Saturday, August 22, 2015

Rationalizing and how to catch yourself doing it

This is a reply to an FI post:

On Thu, Aug 20, 2015 at 11:00 PM, Erin Minter <> wrote:

> On Aug 17, 2015, at 6:13 PM, Rami Rustom [fallible-ideas] <> wrote:


> other similar rationalizations could be:
> “i do romance sort of differently, so those romance flaws don’t apply to my approach.” (yet they don’t explain how that’s possible and expose their ideas to crit)

one reason they might not expose those ideas to crit is that they believe that doing so means saying some private stuff which they don't want to do cause that violates privacy. and this could be a rationalization because it's like saying "i'm justified to not expose these ideas to crit because i'm protecting my privacy".

now a person in this situation could have learned from FI that people should develop the skill of depersonalizing the ideas so that they can talk about them without breaking privacy (making hypotheticals). but then they go months or years without ever really trying to learn how to do this. what rationalizations might someone in this situation come up with for why it was ok for him to do this?

> “FI ppl don’t know the full story about romance.  so i can ignore some of their ideas about this stuff.”

wow that one is pretty vague. its such a big gaping hole. it lets the person ignore ANY/ALL ideas being said here on FI, or anywhere.

i mean, you could replace romance with literally anything, and that idea would "justify" it.

- FI ppl don't know the full story about liberalism (TRUE). so i can ignore some of their ideas about liberalism (MORALLY WRONG).

- FI ppl don't know the full story about parenting (TRUE). so i can ignore some of their ideas about parenting (MORALLY WRONG).

- FI ppl don't know the full story about how to play games (TRUE). so i can ignore some of their ideas about how to play games (MORALLY WRONG).

It's wrong to ignore ideas that you are engaging with. The correct approach is to judge an idea that you are considering and wholeheartedly accept or reject it after the judging process is finished.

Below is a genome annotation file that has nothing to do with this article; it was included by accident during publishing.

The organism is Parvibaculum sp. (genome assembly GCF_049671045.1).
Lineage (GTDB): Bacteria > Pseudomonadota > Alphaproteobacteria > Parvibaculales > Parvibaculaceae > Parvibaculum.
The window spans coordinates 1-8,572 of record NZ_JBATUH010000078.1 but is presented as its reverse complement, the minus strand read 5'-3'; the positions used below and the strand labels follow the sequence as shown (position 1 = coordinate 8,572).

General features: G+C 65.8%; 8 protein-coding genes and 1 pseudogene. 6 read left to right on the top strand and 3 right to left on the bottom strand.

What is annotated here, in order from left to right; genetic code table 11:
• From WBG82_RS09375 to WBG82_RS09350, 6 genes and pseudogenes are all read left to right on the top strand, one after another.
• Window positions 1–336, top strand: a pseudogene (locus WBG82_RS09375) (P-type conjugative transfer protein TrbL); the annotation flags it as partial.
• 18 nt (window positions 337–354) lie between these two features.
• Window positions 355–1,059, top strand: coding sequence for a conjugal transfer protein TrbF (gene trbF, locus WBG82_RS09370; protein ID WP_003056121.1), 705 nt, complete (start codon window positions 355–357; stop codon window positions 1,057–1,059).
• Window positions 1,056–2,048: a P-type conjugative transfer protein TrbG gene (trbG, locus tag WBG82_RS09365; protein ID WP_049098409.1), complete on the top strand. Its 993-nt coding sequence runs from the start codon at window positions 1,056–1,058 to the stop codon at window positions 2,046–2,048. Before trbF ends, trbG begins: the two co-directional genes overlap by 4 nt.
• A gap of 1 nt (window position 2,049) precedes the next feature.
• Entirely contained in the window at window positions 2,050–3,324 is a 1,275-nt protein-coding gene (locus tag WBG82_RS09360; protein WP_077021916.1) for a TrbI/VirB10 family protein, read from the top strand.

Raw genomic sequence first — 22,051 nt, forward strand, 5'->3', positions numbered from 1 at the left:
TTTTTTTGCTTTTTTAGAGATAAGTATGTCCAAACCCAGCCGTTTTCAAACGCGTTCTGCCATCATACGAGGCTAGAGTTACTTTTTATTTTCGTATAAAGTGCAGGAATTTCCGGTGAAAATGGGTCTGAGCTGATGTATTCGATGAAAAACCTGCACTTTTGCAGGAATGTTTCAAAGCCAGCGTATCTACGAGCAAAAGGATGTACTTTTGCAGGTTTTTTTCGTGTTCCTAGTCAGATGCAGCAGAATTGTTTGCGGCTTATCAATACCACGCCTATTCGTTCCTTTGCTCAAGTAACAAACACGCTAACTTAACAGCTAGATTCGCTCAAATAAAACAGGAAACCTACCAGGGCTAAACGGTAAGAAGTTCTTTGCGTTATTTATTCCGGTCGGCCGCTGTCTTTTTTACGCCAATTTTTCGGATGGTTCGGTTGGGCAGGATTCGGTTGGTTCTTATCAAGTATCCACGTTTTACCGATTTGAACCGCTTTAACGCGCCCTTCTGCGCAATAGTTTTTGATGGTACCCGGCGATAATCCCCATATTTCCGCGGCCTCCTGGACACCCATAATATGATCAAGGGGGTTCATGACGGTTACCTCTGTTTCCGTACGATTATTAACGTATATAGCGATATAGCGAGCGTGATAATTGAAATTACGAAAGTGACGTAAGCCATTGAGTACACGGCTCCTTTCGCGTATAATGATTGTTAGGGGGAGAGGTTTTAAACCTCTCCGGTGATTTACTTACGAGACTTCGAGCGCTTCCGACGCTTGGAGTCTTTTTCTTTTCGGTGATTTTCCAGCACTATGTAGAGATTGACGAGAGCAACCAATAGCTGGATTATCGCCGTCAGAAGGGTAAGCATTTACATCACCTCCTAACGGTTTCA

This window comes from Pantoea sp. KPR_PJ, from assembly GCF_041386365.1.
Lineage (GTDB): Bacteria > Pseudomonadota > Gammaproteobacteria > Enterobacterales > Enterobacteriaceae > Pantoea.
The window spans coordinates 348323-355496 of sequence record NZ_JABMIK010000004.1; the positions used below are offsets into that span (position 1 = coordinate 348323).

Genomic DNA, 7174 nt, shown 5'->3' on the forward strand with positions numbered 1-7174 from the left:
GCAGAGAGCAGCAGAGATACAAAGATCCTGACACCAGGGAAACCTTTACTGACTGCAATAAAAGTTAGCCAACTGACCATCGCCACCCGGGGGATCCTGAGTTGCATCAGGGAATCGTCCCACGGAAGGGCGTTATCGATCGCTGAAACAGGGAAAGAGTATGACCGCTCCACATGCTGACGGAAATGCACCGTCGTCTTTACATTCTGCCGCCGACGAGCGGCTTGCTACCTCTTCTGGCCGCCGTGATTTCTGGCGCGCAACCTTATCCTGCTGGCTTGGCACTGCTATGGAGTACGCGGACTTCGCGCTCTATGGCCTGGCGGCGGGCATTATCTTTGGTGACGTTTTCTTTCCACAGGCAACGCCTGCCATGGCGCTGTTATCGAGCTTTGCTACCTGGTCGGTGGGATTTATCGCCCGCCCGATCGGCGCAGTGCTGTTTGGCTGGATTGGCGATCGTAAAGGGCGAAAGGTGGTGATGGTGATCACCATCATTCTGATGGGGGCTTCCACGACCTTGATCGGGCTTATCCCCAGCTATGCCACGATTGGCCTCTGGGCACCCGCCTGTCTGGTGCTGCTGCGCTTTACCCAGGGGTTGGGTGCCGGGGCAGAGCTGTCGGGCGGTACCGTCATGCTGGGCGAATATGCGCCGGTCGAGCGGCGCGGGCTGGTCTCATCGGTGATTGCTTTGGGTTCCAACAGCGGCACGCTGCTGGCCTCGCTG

> so these rationalizations make them feel better about the conflict.  while at the same time (and mb without even knowing it), they are giving up on learning.
> they are creating a piece of anti-reason (the rationalization) and placing it in their minds.  then as time passes, the implications of this idea get more and more worked out.  and interconnected to other stuff.  and entrenched.  and harder to change.

Yea the one that I referred to as leaving a big gaping hole above is especially bad. It's like justifying not doing X because X *could* be wrong.

I've seen this kind of tactic used with the following situation: somebody says "it's just a mistake so it's ok" right before he decides to do the mistake.

No that's not ok.

"X is just a mistake" isn't a criticism of not doing X. It's a criticism of feeling bad over having done X. So it's irrelevant to the question of whether or not he should do X.

This kind of thinking is trying to justify doing X (support of theories, which ignores criticism), rather than trying to find out whether X shouldn't be done (ruling out of theories, which doesn't ignore criticism).


>> Say somebody has romance preferences, and he has preferences for
>> reason/FI too. And he has learned that FI says romance is bad/harmful.
>> So he has a conflict between his ideas.
> if he has preferences for reason, then has he learned that romance is bad?  That’s sort of how I tried to set mine up:  part of the person wants romance, while part wants no romance cuz they can sorta see how it’s bad.

well let's say that the person agrees with FI that there are some flaws with romance. so that means that part of the person wants no romance (of that kind that he thinks is flawed). but as you said, maybe the person believes that he can do better than traditional romance knowledge stuff. so this person who partly doesn't want romance of X-type is fine with wanting romance of NOT-X type. So this person thinks he has a way of doing romance better than the others.

And if this person doesn't expose his ideas to FI, then he can easily fool himself about it. Maybe this is just a justification/rationalization/excuse, rather than an actual good explanation (that survives crit) that he can do romance better than others.